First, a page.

UF Health is expanding its campus with the addition of two specialized hospitals focused on neuromedicine and heart and vascular care.
Most sixth graders’ biggest worry is what’s for dinner, or how to convince parents to buy the latest video game. When Jack Murray was diagnosed with acute myeloid leukemia, or AML, at 11 years old, he and his family were focused on something much more important.
A hospital stay is not something a family wants to experience—let alone with multiple family members.
UF Health President and UF Senior Vice President for Health Affairs David S. Guzick, M.D., Ph.D., recently wrote a column spotlighting the significant growth and impact our CMN program has made at UF Health Shands Children’s Hospital.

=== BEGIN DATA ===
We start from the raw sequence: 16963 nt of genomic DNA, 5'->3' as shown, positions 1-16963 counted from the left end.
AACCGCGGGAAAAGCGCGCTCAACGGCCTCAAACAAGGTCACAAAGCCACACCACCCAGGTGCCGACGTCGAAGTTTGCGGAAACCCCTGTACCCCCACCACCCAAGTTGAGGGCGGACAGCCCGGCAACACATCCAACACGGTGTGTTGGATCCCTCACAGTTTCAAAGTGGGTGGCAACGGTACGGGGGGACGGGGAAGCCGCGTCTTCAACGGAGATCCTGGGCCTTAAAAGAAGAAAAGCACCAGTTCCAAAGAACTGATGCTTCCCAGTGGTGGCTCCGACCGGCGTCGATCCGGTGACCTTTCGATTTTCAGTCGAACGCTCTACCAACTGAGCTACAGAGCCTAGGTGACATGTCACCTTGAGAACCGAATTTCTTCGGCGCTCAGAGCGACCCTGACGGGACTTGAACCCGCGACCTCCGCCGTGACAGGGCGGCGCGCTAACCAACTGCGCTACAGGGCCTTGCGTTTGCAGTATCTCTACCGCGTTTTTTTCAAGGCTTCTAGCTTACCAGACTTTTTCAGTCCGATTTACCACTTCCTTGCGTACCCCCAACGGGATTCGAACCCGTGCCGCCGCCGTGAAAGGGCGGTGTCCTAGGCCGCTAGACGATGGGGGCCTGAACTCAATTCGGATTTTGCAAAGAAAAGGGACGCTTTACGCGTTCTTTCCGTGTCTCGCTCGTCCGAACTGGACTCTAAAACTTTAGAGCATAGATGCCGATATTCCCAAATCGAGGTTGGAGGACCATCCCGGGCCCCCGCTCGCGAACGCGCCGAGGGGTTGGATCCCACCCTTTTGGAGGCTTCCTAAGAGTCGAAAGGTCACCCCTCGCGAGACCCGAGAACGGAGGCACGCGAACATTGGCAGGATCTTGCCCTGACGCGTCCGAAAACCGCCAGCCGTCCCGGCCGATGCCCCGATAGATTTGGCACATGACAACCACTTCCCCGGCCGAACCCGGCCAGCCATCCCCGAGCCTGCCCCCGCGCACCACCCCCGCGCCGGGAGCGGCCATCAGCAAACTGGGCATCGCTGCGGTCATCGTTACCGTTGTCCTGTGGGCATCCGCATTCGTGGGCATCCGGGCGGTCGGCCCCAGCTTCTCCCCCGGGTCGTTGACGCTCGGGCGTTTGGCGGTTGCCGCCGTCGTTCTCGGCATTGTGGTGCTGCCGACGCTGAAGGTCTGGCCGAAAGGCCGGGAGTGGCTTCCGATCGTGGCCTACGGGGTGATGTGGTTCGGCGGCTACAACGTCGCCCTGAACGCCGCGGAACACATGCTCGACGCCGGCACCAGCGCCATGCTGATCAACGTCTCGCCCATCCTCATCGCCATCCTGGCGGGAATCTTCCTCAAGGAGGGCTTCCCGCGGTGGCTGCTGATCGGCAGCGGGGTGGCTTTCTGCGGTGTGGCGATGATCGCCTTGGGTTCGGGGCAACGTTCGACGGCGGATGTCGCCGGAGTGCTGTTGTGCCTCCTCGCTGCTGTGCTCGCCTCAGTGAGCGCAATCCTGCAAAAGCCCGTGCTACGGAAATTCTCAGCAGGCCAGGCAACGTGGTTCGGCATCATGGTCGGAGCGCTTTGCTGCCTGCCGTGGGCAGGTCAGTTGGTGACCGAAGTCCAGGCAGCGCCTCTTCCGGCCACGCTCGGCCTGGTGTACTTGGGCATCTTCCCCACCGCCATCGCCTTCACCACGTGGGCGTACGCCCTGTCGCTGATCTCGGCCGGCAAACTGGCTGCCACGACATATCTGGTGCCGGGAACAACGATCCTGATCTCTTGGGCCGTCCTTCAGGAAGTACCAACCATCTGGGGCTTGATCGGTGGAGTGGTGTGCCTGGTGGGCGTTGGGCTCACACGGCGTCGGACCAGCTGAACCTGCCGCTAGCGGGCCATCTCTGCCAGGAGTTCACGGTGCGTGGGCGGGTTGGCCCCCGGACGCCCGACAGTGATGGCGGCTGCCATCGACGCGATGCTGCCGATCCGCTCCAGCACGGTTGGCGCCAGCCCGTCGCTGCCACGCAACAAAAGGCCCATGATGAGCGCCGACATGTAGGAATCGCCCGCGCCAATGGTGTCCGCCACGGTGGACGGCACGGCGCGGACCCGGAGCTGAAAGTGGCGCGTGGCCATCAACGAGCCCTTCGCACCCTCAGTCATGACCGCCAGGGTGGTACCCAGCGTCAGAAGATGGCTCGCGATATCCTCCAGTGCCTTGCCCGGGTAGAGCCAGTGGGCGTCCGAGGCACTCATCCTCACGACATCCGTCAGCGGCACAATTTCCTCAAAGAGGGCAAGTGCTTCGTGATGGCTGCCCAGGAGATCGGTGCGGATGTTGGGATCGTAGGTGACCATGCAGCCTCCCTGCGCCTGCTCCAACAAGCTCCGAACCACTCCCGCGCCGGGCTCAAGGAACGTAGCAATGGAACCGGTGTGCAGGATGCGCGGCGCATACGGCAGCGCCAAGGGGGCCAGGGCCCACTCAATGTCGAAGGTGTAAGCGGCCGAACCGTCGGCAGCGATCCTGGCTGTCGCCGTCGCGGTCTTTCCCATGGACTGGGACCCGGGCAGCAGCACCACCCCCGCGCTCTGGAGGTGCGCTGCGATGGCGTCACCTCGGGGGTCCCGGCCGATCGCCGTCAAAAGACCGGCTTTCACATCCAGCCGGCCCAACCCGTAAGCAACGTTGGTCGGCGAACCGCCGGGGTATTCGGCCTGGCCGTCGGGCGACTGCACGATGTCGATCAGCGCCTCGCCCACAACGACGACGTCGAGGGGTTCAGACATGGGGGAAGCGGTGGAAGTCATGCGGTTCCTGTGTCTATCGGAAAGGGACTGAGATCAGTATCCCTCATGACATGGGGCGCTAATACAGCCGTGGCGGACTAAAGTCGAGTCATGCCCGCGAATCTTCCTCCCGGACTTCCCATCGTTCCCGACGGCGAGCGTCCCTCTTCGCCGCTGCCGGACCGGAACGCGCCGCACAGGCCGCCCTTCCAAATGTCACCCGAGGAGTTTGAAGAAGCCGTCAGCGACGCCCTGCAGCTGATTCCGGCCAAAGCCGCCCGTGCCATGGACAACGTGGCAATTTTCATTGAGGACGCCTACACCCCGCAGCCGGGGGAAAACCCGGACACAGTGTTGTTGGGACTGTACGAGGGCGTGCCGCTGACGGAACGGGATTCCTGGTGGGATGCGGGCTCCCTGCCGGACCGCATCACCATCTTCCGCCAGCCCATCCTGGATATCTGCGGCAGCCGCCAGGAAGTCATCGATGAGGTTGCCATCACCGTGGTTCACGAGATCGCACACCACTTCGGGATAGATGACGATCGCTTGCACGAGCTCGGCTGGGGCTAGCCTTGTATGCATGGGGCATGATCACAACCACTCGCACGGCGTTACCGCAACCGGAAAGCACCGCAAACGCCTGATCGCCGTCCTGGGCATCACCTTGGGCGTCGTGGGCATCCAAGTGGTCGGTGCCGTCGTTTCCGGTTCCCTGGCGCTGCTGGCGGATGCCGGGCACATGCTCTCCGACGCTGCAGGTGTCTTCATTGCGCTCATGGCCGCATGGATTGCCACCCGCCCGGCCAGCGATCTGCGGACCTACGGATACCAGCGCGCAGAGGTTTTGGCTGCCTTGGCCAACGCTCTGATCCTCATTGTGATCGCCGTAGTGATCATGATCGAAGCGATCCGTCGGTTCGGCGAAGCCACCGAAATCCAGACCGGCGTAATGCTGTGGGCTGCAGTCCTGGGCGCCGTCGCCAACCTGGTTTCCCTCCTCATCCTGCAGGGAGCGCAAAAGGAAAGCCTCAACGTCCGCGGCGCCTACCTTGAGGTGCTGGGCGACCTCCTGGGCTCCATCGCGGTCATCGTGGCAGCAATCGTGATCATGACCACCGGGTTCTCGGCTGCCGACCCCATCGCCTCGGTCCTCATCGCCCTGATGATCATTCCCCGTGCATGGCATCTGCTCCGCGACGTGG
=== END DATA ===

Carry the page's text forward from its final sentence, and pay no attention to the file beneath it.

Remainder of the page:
Twelve years ago on Cat Chennell's 4th birthday, she was diagnosed with primary pulmonary hypertension. Doctors told her family that she would probably not live to see her 5th birthday.
The newest addition to the unit is a 1,000 sq. ft. space featuring a large family and visitor waiting area, sibling play space and family support room.
A little over three years ago, Harper Jean “Bean” Youmans made her entrance to the world. Six months after her birth, her mother noticed some alarming things.
Completely funded by Children's Miracle Network Hospitals, the Child Life program is often the difference-maker for pediatric patients.
Arden was born prematurely at 32 weeks, becoming extremely ill at just 6 weeks old. Doctors in the UF Health Shands Children’s Hospital Neonatal Intensive Care Unit discovered that her heart had grown to take up 75 percent of her chest cavity and was crushing her lungs.
A few months ago, we opened our doors to the newly renovated neonatal intensive care unit at UF Health Shands Children's Hospital.